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Punk rock is often told as a white man’s history. When, on rare occasion, that narrative is expanded, it often centers the white women of the scene. But, if you look closely, you see that women, particularly women of color, have always been and continue to be a driving force of the genre and its broader subculture. Punk is about being fed up, yes, but it’s also about creating spaces for marginalized communities to have their voices heard and identities validated. Punk rejects the mainstream, instead advocating for a DIY ethic and non-conformist stance, because the mainstream is largely a product of white cultural hegemony. It calls for alternatives to society and it rejects the status quo–whether that be political, social, cultural, or economic—because its artists are just bold and angry enough to envision something better for themselves.
This particular playlist looks at important mile-markers in the evolution of punk rock, and it doubles as a re-telling and re-centering of the subculture’s history. From the mid-1970s to the immediate present, we can see the music and the scene transform from a white man’s game to a powerful vision of revolution led by those who have long resided in the margins.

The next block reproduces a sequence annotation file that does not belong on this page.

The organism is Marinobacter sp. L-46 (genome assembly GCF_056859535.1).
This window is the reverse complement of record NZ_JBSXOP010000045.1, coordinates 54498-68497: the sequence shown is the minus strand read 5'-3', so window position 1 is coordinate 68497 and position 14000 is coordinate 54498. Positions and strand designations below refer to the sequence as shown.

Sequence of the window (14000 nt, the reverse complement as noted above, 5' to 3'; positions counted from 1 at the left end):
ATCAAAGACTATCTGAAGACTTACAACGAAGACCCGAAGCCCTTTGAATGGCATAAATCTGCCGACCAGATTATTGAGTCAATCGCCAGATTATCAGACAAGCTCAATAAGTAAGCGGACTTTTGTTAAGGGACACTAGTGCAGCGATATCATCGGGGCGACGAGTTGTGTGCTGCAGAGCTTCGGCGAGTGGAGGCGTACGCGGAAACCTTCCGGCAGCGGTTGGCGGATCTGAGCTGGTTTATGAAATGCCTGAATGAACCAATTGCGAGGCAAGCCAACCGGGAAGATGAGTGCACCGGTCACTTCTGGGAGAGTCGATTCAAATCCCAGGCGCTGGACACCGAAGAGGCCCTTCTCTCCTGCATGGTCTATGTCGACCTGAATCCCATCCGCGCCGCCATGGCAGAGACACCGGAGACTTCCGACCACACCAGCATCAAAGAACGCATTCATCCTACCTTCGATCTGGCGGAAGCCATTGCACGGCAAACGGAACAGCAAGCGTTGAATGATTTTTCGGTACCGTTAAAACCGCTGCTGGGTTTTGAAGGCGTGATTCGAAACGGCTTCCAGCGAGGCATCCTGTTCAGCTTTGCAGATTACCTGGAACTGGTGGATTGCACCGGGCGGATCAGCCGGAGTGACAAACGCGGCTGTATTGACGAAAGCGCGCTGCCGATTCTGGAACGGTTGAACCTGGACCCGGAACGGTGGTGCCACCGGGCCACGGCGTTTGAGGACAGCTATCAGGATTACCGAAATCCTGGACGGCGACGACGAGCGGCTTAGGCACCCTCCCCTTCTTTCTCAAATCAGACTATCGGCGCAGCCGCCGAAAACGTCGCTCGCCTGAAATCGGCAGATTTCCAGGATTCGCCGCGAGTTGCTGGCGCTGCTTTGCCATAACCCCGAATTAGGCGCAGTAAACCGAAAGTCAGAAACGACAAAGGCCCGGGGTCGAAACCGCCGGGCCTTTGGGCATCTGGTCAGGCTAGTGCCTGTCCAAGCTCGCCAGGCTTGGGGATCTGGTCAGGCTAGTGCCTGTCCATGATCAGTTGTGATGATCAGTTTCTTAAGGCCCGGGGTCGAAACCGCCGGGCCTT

“Rip Her To Shreds,” Blondie (1976)
“Red eye shadow, green mascara! Yuck, she’s too much!”
Blondie may now be more associated with new wave or even disco, yet they were there at the beginning of the scene playing New York gigs alongside bands like The Ramones. Debbie Harry, Blondie’s frontwoman, subverted stereotypes of femininity in her own personal style just as she does on this track off the band’s debut album. Here, Harry recites a series of sexist, gossip-column-esque criticisms of women not to endorse them, but rather to skewer the media’s constant urge to shame women for their every choice.
“Identity,” X-Ray Spex (1978)
“Do you see yourself on the TV Screen? Do you see yourself in the magazine?”